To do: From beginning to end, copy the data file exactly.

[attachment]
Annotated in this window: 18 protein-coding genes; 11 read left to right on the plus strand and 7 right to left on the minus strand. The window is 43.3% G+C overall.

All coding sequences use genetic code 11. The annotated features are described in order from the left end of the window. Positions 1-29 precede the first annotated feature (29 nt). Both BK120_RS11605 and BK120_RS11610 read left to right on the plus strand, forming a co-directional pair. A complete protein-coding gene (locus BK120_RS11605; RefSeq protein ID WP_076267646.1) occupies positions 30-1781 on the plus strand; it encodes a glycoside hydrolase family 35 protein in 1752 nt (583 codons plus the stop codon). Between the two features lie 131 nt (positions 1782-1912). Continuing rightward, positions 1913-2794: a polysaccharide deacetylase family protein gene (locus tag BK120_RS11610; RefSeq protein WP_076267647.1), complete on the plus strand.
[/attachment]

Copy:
Annotated in this window: 18 protein-coding genes; 11 read left to right on the plus strand and 7 right to left on the minus strand. The window is 43.3% G+C overall.

All coding sequences use genetic code 11. The annotated features are described in order from the left end of the window. Positions 1-29 precede the first annotated feature (29 nt). Both BK120_RS11605 and BK120_RS11610 read left to right on the plus strand, forming a co-directional pair. A complete protein-coding gene (locus BK120_RS11605; RefSeq protein ID WP_076267646.1) occupies positions 30-1781 on the plus strand; it encodes a glycoside hydrolase family 35 protein in 1752 nt (583 codons plus the stop codon). Between the two features lie 131 nt (positions 1782-1912). Continuing rightward, positions 1913-2794: a polysaccharide deacetylase family protein gene (locus tag BK120_RS11610; RefSeq protein WP_076267647.1), complete on the plus strand.